Close up and macro work usually also means some form of supplemental light for adequate depth of field and shutter speeds that don't last until the next ice age. I was kitting up to do a Macro Photography seminar at Henry's Newmarket and asked Store Manager Chris Atkinson if he could bring in some ring flashes for demonstration and potential sale. I specifically asked about Canon's MT-24EX because I like the idea of positionable heads. Then I saw the price tag, and that rings to fit my lenses would be special order because they don't come with the unit and I just gave up. I already knew the MR-14 EX II and it's ok but overpriced. I own a Sigma EM-140 that is getting long in the tooth and is not exactly intuitive. Chris surprised me by getting the Nissan MF18 for both Canon and Nikon.First up, these aren't cheap LED rings, they are serious flashes with TTL support in addition to A mode and Manual. There is also a fine Macro mode where you can dial the power down to 1/1024 output. Unboxing revealed a solid ring connected by heavy coiled cord to the shoe mount controller packed in a padded case. Pleasantly, rings for most all lenses are included in the box, including 52mm, 58mm, 62mm, 67mm, 72mm and 77mm. You can order 49mm, 55mm and 82mm if you need one of them. Since I use both Canon 100/2.8L and Canon 180/3.5L macro lenses, I was covered without needing to order anything special.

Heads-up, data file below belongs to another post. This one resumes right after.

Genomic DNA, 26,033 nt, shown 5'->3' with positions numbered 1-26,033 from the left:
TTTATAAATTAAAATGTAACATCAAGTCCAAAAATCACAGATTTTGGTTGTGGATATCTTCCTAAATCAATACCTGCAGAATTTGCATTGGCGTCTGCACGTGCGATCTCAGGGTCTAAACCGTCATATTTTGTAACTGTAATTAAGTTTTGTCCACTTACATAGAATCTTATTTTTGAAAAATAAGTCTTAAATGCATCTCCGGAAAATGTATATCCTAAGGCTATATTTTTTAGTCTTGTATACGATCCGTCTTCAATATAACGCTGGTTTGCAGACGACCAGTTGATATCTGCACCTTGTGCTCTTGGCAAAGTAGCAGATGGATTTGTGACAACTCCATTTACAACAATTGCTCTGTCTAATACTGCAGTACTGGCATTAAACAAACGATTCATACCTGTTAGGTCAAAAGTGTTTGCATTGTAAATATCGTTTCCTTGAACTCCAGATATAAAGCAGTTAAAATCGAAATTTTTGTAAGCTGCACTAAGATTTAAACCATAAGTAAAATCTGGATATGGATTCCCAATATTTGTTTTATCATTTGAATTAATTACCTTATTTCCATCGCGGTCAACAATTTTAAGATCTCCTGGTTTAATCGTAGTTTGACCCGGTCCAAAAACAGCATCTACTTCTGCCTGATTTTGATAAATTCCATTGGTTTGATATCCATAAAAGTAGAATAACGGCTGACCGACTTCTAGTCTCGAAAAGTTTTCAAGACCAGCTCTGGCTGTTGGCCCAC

The ring light itself consists of two curved and diffused flash tubes, supplemented by LED modelling lamps. The ring comes closed as a ring but can be expanded by releasing a switch per side, widening the coverage area. This could help with vignetting issues but also spreads the light out more.
I was most impressed by the Quick Manual. It is two pages long and covers everything you need to know in a clearly laid out document. The Japanese to English translation is good enough. I was more pleased to find that the unit was actually manufactured in Japan.
The battery door threw me for a second, because it doesn't hinge, it is part of the removable battery tray. Very elegant design there but watch the icons as the batteries go into the tray all pointing the same way not in the typical four way opposition. Nissan makes extra trays available which would be very useful for scientific or forensic applications where you may be burning through a full charge in one outing.